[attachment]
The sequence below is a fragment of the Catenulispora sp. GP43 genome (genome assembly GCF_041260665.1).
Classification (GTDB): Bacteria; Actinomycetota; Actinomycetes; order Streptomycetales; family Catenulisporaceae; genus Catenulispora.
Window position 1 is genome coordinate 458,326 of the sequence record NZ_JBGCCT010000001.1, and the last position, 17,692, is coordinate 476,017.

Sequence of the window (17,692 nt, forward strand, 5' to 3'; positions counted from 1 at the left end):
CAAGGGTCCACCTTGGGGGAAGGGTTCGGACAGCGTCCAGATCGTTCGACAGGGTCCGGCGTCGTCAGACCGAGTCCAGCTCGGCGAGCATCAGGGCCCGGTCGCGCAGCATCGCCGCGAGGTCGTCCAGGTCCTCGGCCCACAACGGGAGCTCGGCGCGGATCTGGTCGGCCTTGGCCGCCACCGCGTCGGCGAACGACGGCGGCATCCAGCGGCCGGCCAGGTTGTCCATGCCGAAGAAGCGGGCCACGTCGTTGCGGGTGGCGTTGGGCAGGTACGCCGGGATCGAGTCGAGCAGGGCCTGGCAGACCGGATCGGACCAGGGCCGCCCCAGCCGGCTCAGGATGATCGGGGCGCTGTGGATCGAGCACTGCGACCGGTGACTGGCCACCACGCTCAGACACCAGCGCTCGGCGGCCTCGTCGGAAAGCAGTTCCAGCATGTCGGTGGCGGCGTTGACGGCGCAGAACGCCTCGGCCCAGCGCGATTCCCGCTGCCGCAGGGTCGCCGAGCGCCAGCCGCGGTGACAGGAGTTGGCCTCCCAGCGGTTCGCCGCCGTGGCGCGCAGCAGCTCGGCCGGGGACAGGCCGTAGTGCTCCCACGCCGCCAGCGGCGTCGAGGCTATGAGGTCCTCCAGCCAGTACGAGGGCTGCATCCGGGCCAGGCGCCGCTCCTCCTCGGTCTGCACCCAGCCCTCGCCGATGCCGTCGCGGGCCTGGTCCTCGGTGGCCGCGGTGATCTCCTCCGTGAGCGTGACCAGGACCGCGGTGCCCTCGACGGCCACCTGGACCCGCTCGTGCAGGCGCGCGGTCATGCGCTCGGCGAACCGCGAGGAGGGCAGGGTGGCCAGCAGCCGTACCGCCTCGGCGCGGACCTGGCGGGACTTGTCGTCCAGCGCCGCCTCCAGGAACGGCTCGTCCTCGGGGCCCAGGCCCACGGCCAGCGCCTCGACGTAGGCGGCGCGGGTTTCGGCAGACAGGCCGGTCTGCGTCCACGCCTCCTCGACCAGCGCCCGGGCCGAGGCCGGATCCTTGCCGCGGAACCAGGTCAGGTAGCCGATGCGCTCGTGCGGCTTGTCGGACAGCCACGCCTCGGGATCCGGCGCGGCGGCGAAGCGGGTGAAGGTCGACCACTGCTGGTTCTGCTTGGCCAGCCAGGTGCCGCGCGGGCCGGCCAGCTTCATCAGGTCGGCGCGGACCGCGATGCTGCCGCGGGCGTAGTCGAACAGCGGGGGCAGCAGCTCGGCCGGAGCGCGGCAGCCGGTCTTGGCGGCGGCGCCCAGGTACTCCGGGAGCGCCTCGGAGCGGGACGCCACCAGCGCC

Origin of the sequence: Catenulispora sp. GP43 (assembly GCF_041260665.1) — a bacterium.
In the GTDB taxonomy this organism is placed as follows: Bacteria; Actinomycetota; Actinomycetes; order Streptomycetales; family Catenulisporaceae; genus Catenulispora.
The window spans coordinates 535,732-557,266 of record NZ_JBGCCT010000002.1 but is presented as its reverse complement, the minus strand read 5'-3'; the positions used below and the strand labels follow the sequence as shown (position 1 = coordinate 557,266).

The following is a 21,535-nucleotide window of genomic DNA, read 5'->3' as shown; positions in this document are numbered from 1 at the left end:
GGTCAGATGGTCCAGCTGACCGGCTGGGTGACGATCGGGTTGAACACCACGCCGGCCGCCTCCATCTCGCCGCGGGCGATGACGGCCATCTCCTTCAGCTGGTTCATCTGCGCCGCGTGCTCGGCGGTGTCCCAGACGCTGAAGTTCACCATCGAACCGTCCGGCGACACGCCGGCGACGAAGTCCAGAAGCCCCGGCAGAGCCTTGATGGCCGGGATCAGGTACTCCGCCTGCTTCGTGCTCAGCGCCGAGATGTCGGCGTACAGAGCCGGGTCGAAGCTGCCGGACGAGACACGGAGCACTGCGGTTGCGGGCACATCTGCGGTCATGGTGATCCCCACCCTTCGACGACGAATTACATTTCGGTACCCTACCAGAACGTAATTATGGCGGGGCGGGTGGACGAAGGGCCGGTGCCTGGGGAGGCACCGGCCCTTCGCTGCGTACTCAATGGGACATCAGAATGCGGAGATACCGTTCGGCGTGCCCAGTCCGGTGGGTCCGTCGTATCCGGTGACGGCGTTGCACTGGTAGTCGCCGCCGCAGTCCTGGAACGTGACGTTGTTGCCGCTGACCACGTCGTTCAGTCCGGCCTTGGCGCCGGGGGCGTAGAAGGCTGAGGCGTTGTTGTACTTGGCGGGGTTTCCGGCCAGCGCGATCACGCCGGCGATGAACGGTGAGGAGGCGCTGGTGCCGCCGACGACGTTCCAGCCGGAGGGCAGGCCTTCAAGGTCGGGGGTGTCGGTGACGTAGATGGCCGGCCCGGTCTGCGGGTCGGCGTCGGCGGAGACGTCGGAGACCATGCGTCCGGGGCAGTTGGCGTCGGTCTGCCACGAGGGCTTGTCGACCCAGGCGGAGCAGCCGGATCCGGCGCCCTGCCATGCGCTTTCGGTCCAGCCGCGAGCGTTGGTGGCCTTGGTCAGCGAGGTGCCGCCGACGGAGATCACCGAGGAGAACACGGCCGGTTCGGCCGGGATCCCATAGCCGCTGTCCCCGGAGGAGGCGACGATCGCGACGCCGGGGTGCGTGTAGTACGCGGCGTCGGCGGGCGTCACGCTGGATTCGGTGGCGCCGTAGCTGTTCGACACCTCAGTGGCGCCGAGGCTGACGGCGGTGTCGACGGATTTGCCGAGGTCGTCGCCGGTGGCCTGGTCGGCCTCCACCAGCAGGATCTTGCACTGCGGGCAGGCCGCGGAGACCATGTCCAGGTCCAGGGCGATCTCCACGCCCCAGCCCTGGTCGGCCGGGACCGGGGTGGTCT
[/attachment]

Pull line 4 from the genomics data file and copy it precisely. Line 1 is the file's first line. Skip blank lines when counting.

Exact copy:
Sequence of the window (17,692 nt, forward strand, 5' to 3'; positions counted from 1 at the left end):